Autumn is upon us with its peculiar promise of change and melancholy, and the feeling that something normally hidden from sight is a little less impenetrable as the leaves fall around us. And of course, Hallowe’en is coming, which in Concord with its historical roots of revolution and transcendentalism is especially atmospheric. If you need some books that match the mysterious, macabre mood of fall, horror is a flexible genre that allows for all kinds of reading choices. As well as providing thrills, its themes can also be an early harbinger of our culture’s preoccupations: Environmental disaster? Medical malpractice? Decaying relationships? Zombie despots? Here’s a range of reads that will take you from cozy to chilling in the time it takes to switch to your winter wardrobe.
The September House by Carissa Orlando (Penguin Random) is a real estate horror novel with a shrewd grasp on modern preoccupations. How much would you be willing to put up with in order to hang onto your Victorian dream house if every September the walls bled and past owners screamed through the month? One family finds out who has the stuff to confront their deepest fears and still renovate.
Man Made Monsters (Levine Querido) is a debut collection of stories by Andrea L. Rogers, a Cherokee author. Published as a young adult collection, it already has cult classic status. Over 200 years, a Cherokee family experiences all kinds of supernatural and historical horrors, with strong women coming to the rescue every time.
A work of historical fiction, Dreamland Burning by Jennifer Latham (Little, Brown) centers on the Tulsa Massacre of 1921, but presents a contemporary perspective when a young Oklahoma woman must solve the mystery of whose skeleton is buried on her family’s property. A terrific confrontation of a shameful episode in American history, but with a nifty view into the past that humanizes our struggle to understand the past.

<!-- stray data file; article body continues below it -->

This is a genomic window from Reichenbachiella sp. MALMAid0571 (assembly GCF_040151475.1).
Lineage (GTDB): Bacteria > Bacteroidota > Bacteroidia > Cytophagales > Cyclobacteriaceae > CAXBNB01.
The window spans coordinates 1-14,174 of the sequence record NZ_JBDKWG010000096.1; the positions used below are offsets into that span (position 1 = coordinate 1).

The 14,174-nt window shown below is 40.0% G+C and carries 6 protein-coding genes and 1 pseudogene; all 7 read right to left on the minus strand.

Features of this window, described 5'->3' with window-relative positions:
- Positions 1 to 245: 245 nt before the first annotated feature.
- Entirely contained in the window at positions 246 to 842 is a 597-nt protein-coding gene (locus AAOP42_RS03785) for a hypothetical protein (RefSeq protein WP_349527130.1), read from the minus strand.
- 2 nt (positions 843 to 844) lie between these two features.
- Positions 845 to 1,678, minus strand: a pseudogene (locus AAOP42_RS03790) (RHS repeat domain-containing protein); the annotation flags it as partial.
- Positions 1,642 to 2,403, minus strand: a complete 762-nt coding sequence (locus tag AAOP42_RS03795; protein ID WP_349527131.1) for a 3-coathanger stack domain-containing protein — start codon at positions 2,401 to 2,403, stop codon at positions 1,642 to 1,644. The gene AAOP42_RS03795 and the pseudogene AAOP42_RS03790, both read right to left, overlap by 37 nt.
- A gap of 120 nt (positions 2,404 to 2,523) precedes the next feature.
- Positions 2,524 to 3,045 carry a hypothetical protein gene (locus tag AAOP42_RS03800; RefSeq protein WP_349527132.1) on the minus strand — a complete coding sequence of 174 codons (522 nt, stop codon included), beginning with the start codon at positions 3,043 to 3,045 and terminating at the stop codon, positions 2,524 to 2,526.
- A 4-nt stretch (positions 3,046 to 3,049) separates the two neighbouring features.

Grady Hendrix is writing some of the best comic horror around as his books address some of our modern anxieties with the driest of humor. His early novel Horrorstör (Quirk Books) is the tale of a haunted IKEA. Remember when you last got lost in a store with no idea of what to do or where to go? This is that nightmare.
The Once and Future Witches by Alix E. Harrow (Redhook) is a fantasy of New England sorcery where three nineteenth-century sisters and suffragettes draw on their latent powers to advance the cause of women but unleash forces that may burn the world down. A critique of progressive political methods or a call to arms, it’s riveting.
My Heart is a Chainsaw by Stephen Graham Jones (Gallery/Saga Press) is the first in a VERY bloody trilogy about a heroine for the ages who defies the Last Girl Standing trope by drawing on her deep knowledge of slasher films and her Native American cultural identity and customs.